One of my guiding principles is that “travel” need not take one far to be interesting. If one pays attention and occasionally asks a question, there are sights and stories worth showing and telling just steps away from you.
I can prove it.
Although this blog gets hits from people around the world for my blog posts about travels around the American west, the rest of the U.S., Europe, China and anywhere else I describe, two of my pieces that’ve garnered the most attention are local ones. One, “The Nuke Next Door,” shows an abandoned Cold War-era nuclear missile site just a couple of miles from my house. It still gets a steady stream of clicks several years after I posted it.
I shot all the photos for another post, “The Blue Trees,” within a few blocks of my house. The post gets a lot of traffic, probably from people wondering what those trees are with the startling blue/purple blooms (they’re Jacarandas).
The counselor and I once lived within a few hundred yards of today’s site of local interest. We could see it from the window of our condo, and we still visit it, but I’ve never written about it: Redondo Beach Pier.
Today we live a few miles away, but there’s nothing better on a sunny February Sunday with the temperature in the 70s than to get in a few miles along the Strand with the pier as the turning point for the walk.
By my count there are about 26 extant piers along the California coast (not counting all the piers in commercial harbors of San Francisco, Los Angeles, etc.). They were built for a number of purposes, including cargo handling, fishing and recreation. You’re probably most familiar with pictures of Santa Monica Pier, because it has an amusement park, including a ferris wheel. I’ve visited my share of the piers, but only written about one, Malibu, HERE.
Some of the California piers are rather simple structures — decks with railings — that simply stretch out over the water, typically with some sort of building at the end. Redondo Beach (officially “Municipal”) Pier has an unusual pattern. Three arms thrust away from the shore and are joined by a long walk across them on the ocean side.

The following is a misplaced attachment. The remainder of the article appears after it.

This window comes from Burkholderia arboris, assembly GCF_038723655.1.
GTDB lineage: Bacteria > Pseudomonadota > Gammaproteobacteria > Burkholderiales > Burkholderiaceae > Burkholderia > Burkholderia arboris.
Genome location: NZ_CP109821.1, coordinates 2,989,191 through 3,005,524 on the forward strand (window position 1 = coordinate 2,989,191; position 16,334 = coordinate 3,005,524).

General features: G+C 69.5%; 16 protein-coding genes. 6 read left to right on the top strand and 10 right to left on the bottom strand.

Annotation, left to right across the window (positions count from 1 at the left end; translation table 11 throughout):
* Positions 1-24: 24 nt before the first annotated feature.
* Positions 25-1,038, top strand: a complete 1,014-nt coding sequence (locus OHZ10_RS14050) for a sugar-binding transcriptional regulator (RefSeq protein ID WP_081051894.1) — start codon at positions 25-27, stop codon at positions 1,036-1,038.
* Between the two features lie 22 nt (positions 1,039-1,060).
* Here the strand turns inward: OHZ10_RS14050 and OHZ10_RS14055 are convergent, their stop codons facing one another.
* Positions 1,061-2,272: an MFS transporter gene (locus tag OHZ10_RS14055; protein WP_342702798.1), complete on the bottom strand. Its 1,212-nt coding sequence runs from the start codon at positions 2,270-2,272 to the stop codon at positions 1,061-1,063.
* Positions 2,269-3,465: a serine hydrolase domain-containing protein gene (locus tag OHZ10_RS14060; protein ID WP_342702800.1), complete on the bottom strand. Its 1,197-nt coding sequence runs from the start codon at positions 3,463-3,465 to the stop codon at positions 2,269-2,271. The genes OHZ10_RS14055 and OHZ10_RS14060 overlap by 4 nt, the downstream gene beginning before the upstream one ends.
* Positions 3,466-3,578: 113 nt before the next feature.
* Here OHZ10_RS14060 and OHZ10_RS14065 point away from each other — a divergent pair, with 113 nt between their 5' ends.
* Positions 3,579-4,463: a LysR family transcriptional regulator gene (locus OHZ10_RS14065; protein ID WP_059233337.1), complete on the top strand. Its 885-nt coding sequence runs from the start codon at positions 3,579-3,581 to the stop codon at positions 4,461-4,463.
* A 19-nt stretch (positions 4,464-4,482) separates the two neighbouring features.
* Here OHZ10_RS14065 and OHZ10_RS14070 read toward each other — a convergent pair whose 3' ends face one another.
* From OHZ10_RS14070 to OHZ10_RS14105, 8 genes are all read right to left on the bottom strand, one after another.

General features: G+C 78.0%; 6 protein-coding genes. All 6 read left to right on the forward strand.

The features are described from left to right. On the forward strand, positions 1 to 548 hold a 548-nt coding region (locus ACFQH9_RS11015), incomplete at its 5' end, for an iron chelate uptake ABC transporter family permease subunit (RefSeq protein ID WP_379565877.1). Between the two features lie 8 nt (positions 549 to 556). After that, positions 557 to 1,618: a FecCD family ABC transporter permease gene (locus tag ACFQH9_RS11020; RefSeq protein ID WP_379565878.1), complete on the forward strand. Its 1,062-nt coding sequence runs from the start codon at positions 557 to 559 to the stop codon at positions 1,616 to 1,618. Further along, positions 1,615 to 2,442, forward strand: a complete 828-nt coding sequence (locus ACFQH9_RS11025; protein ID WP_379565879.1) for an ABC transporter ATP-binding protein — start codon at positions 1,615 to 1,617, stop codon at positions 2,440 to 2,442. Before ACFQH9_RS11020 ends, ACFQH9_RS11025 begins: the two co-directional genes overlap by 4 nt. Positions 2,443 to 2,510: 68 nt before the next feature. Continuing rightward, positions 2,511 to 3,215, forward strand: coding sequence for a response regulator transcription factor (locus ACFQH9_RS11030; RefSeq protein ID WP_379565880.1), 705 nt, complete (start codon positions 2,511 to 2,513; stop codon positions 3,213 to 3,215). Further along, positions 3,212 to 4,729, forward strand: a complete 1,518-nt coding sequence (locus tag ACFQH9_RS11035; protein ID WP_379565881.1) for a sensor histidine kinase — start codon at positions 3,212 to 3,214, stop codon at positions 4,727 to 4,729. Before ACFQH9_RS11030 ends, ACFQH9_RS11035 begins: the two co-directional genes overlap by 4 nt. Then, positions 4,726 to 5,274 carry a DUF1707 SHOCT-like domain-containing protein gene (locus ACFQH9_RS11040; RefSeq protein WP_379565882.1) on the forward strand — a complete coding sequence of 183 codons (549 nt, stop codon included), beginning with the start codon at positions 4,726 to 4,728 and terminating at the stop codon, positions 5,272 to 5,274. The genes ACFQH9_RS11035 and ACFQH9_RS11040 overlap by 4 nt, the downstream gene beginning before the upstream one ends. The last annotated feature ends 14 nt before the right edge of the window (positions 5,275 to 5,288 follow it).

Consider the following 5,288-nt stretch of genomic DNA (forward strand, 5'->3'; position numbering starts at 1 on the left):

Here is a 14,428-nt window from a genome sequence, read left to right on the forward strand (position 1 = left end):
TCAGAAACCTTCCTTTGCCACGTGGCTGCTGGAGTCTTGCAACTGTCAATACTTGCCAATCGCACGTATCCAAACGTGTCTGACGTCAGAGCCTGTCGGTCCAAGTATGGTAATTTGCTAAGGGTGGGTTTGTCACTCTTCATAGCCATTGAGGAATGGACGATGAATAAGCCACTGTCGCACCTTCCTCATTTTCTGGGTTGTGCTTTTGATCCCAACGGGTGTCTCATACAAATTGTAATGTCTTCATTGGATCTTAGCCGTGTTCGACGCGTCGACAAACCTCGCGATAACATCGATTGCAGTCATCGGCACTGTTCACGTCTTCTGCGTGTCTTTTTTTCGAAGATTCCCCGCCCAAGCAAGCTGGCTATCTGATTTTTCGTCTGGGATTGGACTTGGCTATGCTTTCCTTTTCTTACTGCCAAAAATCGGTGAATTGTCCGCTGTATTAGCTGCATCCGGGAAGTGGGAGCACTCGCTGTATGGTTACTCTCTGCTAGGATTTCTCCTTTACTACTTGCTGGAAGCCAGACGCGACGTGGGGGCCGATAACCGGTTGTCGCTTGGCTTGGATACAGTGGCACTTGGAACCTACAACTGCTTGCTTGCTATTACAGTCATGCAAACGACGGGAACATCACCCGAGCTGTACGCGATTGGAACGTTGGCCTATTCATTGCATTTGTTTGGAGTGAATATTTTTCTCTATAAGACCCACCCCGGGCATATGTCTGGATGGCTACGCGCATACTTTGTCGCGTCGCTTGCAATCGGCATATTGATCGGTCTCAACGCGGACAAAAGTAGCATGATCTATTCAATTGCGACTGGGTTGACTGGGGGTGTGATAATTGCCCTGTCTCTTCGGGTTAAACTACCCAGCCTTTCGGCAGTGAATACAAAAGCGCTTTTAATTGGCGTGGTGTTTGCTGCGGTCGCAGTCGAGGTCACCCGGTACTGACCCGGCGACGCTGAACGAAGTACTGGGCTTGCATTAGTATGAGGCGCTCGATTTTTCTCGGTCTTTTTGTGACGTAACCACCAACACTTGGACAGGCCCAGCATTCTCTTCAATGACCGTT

There’s a lot to see on Redondo’s pier. There are shops, restaurants and fishing; it can be lively at any time, especially on weekends.
You’ll almost certainly see seabirds of some variety, looking for any snacks that might hit the deck, including gulls, maybe an egret or heron, and the mainstay of our coast, the California Brown Pelican.
That means that in addition to sightseeing, there are silly souvenirs of every variety, cotton candy, ice cream, pizza, and, of course, seafood.
Most venerable (if pier dining merits the term) is Old Tony’s, a fixture on the Pier since 1952.
Inside? Welcome to, if not the 50s, the 60s at the latest.
At the north end of the pier is Seaport Village, once an ambitious development of shops and restaurants tucked around part of Redondo’s King Harbor. Today, it’s still an active place, although it’s waiting for one of a succession of revitalization plans to succeed.
There are whale watching tour boats, glass bottom boats, fishing boats, and a variety of restaurants, not too upscale, centered either around drinking beer or eating fresh seafood, or both.
There’s even an arcade, although it’s showing its age. However, where else do you find an indoor Tilt-A-Whirl?
The pier has a history dating to a series of docks and wharves that grew like Topsy during the 19th Century, then were steadily interconnected. When I first moved to California in the early 90s, the pier was closed due to heavy storm damage and a subsequent fire that gutted it. It reopened in 1995 after extensive reegineering. It’s not a day-long destination, but if you’re in the beach cities of the South Bay of L.A., worth a look.
Have a favorite pier somewhere in the world? Let us know by leaving a comment.
© Brad Nixon 2016